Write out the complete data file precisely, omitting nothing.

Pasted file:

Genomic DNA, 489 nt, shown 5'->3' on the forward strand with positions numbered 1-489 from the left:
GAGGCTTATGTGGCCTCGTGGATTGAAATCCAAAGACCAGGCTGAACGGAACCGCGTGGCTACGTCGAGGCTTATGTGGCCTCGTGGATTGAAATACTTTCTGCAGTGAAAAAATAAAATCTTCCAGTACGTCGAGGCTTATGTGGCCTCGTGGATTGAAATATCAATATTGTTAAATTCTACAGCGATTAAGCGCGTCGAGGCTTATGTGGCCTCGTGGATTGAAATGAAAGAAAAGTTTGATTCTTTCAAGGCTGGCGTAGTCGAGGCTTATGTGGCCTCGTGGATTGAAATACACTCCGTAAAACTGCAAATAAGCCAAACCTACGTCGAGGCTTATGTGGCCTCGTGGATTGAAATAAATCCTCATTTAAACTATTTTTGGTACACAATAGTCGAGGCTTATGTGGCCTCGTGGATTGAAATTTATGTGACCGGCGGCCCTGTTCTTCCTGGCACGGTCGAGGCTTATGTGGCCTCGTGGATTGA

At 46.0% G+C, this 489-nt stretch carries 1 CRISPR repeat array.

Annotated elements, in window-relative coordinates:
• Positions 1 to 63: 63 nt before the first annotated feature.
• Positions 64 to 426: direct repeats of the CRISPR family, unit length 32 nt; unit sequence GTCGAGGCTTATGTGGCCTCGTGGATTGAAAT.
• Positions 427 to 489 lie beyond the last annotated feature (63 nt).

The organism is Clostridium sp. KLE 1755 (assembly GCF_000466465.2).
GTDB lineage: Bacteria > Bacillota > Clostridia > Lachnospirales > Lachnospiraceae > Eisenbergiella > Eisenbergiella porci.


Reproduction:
Genomic DNA, 489 nt, shown 5'->3' on the forward strand with positions numbered 1-489 from the left:
GAGGCTTATGTGGCCTCGTGGATTGAAATCCAAAGACCAGGCTGAACGGAACCGCGTGGCTACGTCGAGGCTTATGTGGCCTCGTGGATTGAAATACTTTCTGCAGTGAAAAAATAAAATCTTCCAGTACGTCGAGGCTTATGTGGCCTCGTGGATTGAAATATCAATATTGTTAAATTCTACAGCGATTAAGCGCGTCGAGGCTTATGTGGCCTCGTGGATTGAAATGAAAGAAAAGTTTGATTCTTTCAAGGCTGGCGTAGTCGAGGCTTATGTGGCCTCGTGGATTGAAATACACTCCGTAAAACTGCAAATAAGCCAAACCTACGTCGAGGCTTATGTGGCCTCGTGGATTGAAATAAATCCTCATTTAAACTATTTTTGGTACACAATAGTCGAGGCTTATGTGGCCTCGTGGATTGAAATTTATGTGACCGGCGGCCCTGTTCTTCCTGGCACGGTCGAGGCTTATGTGGCCTCGTGGATTGA

At 46.0% G+C, this 489-nt stretch carries 1 CRISPR repeat array.

Annotated elements, in window-relative coordinates:
• Positions 1 to 63: 63 nt before the first annotated feature.
• Positions 64 to 426: direct repeats of the CRISPR family, unit length 32 nt; unit sequence GTCGAGGCTTATGTGGCCTCGTGGATTGAAAT.
• Positions 427 to 489 lie beyond the last annotated feature (63 nt).

The organism is Clostridium sp. KLE 1755 (assembly GCF_000466465.2).
GTDB lineage: Bacteria > Bacillota > Clostridia > Lachnospirales > Lachnospiraceae > Eisenbergiella > Eisenbergiella porci.